From the moment that seven thousand union members voted in a delegated assembly last November to authorize a strike, the Teachers Federation has been the target of an assault by the government of Aníbal Acevedo Vilá, of the Popular Democratic Party (PPD); by its Department of Education and its high-handed chief Rafael Aragunde; by a bourgeois press rabidly hostile to the FMPR; by a handful of union misleaders on the make who have been bribed with the dues money assured to them under Law 45, so long as there is no fight for the interests of the members; by some ex-leaders of the Federation who have sold out; and by the would-be king of the “dues-sucking” bureaucrats, Dennis Rivera, head of the health workers sector of the SEIU.
We have reported in a separate article on the shameful campaign against the FMPR by the American Federation of Teachers (AFT), which went to the federal courts in 2004 in a vain attempt to stop the disaffiliation of the Puerto Rican union, or, failing that, to seize its assets (see “A Case of Labor Colonialism: AFL-CIO and Change to Win vs. the FMPR,” on page 59). We also worked with FMPR members and supporters to overcome this, and together were successful in getting through motions of solidarity from the United Federation of Teachers (UFT) and Professional Staff Congress (PSC) in New York, despite resistance stemming from the fact that both are part of the AFT (which is more like a subsidiary of the UFT). Others worked to reach unionists in Local 1199 and other SEIU affiliates. This showed that real labor solidarity between U.S. and Puerto Rican unionists is possible, despite the pro-imperialist politics of the union tops.
But the fundamental battle was taking place on the ground in Puerto Rico. The strikers showed great courage and determination. The shock troops of Pedro Toledo’s Puerto Rican Police dragged off women teachers by the hair. Campuses of the University of Puerto Rico carried out a one-day stoppage, although far too late in the strike, while leftist students and faculty unionists played an active role on the picket line. But as the strike dragged on with no end in sight, the number of teachers actively participating began to drop sharply.
A balance sheet of the strike in the union’s Páginas Sindicales (April 2008) by the FMPR’s secretary of union education, Luis Angel Torres, reported that active support for the strike (either by picketing or staying home) was down from 60 percent of the teachers at the start to 50 percent after seven days and was dropping to one-third, “showing that the strike process was deteriorating and the end of the strike was near.” With under half of the workforce participating, the strike was unsustainable, and a return to work was unavoidable. The only question was whether it would be ragged or with a show of force, which the union achieved, showing that it had the determined support of thousands of teachers, even in difficult straits. But these figures reveal real weaknesses and errors in preparing the struggle.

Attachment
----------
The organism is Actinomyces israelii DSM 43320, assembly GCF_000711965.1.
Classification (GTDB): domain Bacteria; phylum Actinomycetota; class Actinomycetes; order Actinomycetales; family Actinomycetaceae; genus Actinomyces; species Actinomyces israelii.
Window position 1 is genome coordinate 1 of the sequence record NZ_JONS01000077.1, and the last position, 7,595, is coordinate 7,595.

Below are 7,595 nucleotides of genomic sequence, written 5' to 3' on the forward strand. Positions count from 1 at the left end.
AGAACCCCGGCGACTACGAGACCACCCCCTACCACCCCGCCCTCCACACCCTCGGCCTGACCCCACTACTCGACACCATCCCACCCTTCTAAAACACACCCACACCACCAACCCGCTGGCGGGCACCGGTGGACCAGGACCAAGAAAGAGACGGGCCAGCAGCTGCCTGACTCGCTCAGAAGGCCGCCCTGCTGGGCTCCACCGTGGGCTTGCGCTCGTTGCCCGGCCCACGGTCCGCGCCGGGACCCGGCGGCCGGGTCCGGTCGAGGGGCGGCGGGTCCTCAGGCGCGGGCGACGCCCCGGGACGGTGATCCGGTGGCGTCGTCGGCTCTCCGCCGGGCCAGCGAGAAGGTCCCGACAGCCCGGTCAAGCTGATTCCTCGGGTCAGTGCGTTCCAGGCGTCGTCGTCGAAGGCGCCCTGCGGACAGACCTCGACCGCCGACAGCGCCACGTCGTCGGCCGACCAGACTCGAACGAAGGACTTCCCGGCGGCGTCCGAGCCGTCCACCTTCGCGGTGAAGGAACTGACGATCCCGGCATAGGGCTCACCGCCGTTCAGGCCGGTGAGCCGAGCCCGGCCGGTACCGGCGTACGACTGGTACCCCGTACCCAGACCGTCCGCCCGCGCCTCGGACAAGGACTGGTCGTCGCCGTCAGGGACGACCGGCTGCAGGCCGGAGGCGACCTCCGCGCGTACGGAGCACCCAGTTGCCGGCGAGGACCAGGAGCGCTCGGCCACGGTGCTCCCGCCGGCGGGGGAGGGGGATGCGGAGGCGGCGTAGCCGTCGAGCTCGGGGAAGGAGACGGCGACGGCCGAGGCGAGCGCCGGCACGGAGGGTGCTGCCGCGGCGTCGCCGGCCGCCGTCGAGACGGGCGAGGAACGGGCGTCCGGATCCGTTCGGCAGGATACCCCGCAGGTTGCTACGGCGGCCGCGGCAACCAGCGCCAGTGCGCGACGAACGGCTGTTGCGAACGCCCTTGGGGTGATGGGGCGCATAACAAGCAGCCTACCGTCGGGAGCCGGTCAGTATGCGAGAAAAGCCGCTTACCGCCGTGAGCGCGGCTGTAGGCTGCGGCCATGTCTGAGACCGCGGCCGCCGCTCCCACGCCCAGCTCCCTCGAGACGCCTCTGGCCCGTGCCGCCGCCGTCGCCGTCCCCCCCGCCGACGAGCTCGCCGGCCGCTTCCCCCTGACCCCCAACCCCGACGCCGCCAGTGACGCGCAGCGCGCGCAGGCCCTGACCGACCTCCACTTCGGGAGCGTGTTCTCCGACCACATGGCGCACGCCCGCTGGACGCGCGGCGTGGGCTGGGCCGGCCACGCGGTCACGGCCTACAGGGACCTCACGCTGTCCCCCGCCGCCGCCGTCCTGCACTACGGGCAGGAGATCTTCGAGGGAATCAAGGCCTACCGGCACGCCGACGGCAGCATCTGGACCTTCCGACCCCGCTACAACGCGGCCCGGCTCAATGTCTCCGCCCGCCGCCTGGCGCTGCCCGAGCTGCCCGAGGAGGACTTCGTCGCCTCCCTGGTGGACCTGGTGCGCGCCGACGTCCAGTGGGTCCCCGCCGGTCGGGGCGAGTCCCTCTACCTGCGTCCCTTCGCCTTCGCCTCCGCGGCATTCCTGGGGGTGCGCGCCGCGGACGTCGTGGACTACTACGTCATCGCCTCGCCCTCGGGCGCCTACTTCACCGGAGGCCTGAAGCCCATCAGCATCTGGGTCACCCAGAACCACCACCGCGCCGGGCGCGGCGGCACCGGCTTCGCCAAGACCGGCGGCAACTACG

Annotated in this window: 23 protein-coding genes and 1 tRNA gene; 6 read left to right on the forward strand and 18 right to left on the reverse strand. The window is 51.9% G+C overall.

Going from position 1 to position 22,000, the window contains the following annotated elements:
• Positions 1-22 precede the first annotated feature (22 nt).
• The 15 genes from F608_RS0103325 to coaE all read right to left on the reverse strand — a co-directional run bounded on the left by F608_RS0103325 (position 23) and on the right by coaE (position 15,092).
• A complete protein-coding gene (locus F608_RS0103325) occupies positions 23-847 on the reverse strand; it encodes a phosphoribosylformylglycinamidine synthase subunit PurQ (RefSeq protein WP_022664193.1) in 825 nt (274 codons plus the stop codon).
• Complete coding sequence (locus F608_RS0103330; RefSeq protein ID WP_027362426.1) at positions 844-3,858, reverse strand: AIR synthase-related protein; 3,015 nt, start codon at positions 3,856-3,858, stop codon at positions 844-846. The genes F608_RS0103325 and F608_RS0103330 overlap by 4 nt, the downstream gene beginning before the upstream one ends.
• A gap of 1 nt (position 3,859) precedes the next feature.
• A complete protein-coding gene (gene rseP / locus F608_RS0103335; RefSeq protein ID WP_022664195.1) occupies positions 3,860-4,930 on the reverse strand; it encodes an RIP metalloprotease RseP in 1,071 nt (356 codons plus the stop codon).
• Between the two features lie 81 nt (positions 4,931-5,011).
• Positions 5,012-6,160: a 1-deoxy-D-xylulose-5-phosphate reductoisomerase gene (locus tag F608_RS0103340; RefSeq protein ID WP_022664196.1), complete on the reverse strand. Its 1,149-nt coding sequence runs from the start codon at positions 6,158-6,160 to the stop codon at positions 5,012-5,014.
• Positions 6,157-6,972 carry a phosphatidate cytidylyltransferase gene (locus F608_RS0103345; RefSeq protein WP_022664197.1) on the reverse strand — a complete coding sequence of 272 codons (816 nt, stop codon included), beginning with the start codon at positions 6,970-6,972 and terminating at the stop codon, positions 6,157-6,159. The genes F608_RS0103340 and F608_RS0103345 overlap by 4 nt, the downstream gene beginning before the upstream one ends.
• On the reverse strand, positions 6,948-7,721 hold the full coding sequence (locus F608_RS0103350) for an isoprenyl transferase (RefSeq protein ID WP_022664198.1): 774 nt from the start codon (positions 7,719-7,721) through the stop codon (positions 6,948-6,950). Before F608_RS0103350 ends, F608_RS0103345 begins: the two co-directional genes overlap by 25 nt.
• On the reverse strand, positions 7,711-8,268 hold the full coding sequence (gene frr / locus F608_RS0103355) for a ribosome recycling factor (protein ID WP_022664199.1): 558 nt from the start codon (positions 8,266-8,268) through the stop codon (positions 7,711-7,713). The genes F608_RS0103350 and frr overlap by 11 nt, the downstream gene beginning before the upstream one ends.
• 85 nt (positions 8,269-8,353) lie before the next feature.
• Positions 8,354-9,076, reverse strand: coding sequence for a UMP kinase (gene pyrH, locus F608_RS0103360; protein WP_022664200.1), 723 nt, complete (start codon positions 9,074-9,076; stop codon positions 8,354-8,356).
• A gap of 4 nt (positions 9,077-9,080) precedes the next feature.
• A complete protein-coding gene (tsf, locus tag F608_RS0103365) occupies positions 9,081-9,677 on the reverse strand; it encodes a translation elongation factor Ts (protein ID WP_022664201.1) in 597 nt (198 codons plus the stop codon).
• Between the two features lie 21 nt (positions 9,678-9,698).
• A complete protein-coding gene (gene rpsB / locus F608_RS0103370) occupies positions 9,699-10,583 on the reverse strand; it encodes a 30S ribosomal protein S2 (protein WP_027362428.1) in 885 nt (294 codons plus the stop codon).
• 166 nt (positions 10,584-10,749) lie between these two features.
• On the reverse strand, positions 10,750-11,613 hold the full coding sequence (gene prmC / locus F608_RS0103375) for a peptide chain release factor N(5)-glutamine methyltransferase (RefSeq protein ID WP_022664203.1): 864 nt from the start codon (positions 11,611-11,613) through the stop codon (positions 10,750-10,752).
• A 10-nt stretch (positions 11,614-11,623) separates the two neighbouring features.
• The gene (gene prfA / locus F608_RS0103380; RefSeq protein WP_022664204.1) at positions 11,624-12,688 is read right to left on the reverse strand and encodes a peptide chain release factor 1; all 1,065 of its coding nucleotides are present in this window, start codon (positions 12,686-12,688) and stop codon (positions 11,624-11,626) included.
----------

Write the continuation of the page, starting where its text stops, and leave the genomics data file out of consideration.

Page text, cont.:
Although the union had said that there were hundreds of strike committees in schools around the island, in many cases these were too weak to sustain a hard-fought struggle. It is certainly relevant, as Torres noted, that “the lack of strike experience had its effect on a majority of the picket lines, since strikebreakers were permitted to enter freely, without resistance by the strikers.” But that also shows that there was insufficient preparation by the union leadership. If “the majority of the membership prepared for a short-lived strike,” that means that the FMPR leaders either expected the same, or did not ensure that the ranks understood what was involved in real terms. Since it was a struggle just to call the strike in the first place, such deficiencies may be understandable, but they can be fatal – and in this case they were.
The colonial government lined up its labor finks, made some concessions, organized scabherding, and brought out the police in force. The bosses were prepared for a knock-down, drag-out battle and the union ranks were not, at least not sufficiently. And though the teachers fought valiantly, that inadequate preparation is the fault of the leadership. Of course, defeatists, scabs and other scum will seize on this to argue that the teachers should not have struck. Those voices of despair are echoing the bosses’ propaganda. But serious labor militants – and teachers who want to get out of poverty and teach in well-maintained and equipped schools, where students can learn instead of being warehoused in run-down, rat-infested barracks – will understand that it is necessary to learn from the mistakes in order to really sock it to the bosses in the next round.
The fact that the return to work was not a debilitating defeat, that teachers were able to go back without reprisals, with their fighting spirit unbroken, that they were able to force some concessions with the threat of a strike – all this shows that the struggle was worth it. Yet it is a mistake to try to present the outcome of the strike as a victory, as some FMPR supporters have done, or to talk of “agreements” achieved by the strike, as the FMPR leadership has done, when in reality the outcome was a setback. These weren’t agreements, but rather unilateral decrees by the employer – under pressure from the combative union. And the FMPR was decertified, leaving the teachers without union representation. It is necessary to combat a mood of disappointment, but prettifying the result doesn’t help – it doesn’t fool anyone, and it doesn’t prepare the membership to do better.